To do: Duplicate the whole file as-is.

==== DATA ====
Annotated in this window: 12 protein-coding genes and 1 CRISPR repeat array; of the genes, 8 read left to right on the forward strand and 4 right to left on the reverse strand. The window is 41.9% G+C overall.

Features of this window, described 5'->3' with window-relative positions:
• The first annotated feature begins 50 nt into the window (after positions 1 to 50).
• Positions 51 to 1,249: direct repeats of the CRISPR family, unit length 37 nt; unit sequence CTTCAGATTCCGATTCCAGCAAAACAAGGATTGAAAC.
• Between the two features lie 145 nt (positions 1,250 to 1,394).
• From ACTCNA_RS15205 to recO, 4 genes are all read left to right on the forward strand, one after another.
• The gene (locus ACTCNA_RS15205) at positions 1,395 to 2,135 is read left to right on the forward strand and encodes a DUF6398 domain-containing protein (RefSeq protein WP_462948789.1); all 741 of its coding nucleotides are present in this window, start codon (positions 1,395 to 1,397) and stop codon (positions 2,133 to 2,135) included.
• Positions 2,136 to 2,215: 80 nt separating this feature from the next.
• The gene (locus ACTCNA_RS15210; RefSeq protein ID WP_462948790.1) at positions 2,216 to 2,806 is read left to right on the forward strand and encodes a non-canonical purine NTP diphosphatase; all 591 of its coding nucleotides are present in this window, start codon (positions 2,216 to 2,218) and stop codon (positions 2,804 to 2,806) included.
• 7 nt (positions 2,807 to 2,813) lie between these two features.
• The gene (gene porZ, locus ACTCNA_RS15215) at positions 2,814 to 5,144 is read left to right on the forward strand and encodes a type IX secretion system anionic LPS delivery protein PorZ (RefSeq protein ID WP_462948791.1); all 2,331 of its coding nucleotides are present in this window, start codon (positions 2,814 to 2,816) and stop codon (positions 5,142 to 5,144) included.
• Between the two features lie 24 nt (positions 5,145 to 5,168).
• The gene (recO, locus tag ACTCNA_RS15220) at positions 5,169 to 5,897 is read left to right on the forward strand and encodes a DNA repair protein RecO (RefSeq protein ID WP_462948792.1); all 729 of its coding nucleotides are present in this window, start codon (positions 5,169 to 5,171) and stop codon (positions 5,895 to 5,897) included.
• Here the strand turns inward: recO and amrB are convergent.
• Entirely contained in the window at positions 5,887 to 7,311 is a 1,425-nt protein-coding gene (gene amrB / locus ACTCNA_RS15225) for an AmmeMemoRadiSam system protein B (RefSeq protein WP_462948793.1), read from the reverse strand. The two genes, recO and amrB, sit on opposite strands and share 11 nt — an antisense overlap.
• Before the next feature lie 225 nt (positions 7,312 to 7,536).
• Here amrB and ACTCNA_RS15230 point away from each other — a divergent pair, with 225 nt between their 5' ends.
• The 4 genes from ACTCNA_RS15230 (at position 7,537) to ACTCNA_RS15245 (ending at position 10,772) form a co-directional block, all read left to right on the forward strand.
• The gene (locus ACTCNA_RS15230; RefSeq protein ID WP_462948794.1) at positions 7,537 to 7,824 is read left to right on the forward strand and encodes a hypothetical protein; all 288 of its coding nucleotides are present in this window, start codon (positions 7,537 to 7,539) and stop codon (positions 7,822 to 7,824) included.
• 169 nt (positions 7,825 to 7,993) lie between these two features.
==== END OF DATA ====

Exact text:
Annotated in this window: 12 protein-coding genes and 1 CRISPR repeat array; of the genes, 8 read left to right on the forward strand and 4 right to left on the reverse strand. The window is 41.9% G+C overall.

Features of this window, described 5'->3' with window-relative positions:
• The first annotated feature begins 50 nt into the window (after positions 1 to 50).
• Positions 51 to 1,249: direct repeats of the CRISPR family, unit length 37 nt; unit sequence CTTCAGATTCCGATTCCAGCAAAACAAGGATTGAAAC.
• Between the two features lie 145 nt (positions 1,250 to 1,394).
• From ACTCNA_RS15205 to recO, 4 genes are all read left to right on the forward strand, one after another.
• The gene (locus ACTCNA_RS15205) at positions 1,395 to 2,135 is read left to right on the forward strand and encodes a DUF6398 domain-containing protein (RefSeq protein WP_462948789.1); all 741 of its coding nucleotides are present in this window, start codon (positions 1,395 to 1,397) and stop codon (positions 2,133 to 2,135) included.
• Positions 2,136 to 2,215: 80 nt separating this feature from the next.
• The gene (locus ACTCNA_RS15210; RefSeq protein ID WP_462948790.1) at positions 2,216 to 2,806 is read left to right on the forward strand and encodes a non-canonical purine NTP diphosphatase; all 591 of its coding nucleotides are present in this window, start codon (positions 2,216 to 2,218) and stop codon (positions 2,804 to 2,806) included.
• 7 nt (positions 2,807 to 2,813) lie between these two features.
• The gene (gene porZ, locus ACTCNA_RS15215) at positions 2,814 to 5,144 is read left to right on the forward strand and encodes a type IX secretion system anionic LPS delivery protein PorZ (RefSeq protein ID WP_462948791.1); all 2,331 of its coding nucleotides are present in this window, start codon (positions 2,814 to 2,816) and stop codon (positions 5,142 to 5,144) included.
• Between the two features lie 24 nt (positions 5,145 to 5,168).
• The gene (recO, locus tag ACTCNA_RS15220) at positions 5,169 to 5,897 is read left to right on the forward strand and encodes a DNA repair protein RecO (RefSeq protein ID WP_462948792.1); all 729 of its coding nucleotides are present in this window, start codon (positions 5,169 to 5,171) and stop codon (positions 5,895 to 5,897) included.
• Here the strand turns inward: recO and amrB are convergent.
• Entirely contained in the window at positions 5,887 to 7,311 is a 1,425-nt protein-coding gene (gene amrB / locus ACTCNA_RS15225) for an AmmeMemoRadiSam system protein B (RefSeq protein WP_462948793.1), read from the reverse strand. The two genes, recO and amrB, sit on opposite strands and share 11 nt — an antisense overlap.
• Before the next feature lie 225 nt (positions 7,312 to 7,536).
• Here amrB and ACTCNA_RS15230 point away from each other — a divergent pair, with 225 nt between their 5' ends.
• The 4 genes from ACTCNA_RS15230 (at position 7,537) to ACTCNA_RS15245 (ending at position 10,772) form a co-directional block, all read left to right on the forward strand.
• The gene (locus ACTCNA_RS15230; RefSeq protein ID WP_462948794.1) at positions 7,537 to 7,824 is read left to right on the forward strand and encodes a hypothetical protein; all 288 of its coding nucleotides are present in this window, start codon (positions 7,537 to 7,539) and stop codon (positions 7,822 to 7,824) included.
• 169 nt (positions 7,825 to 7,993) lie between these two features.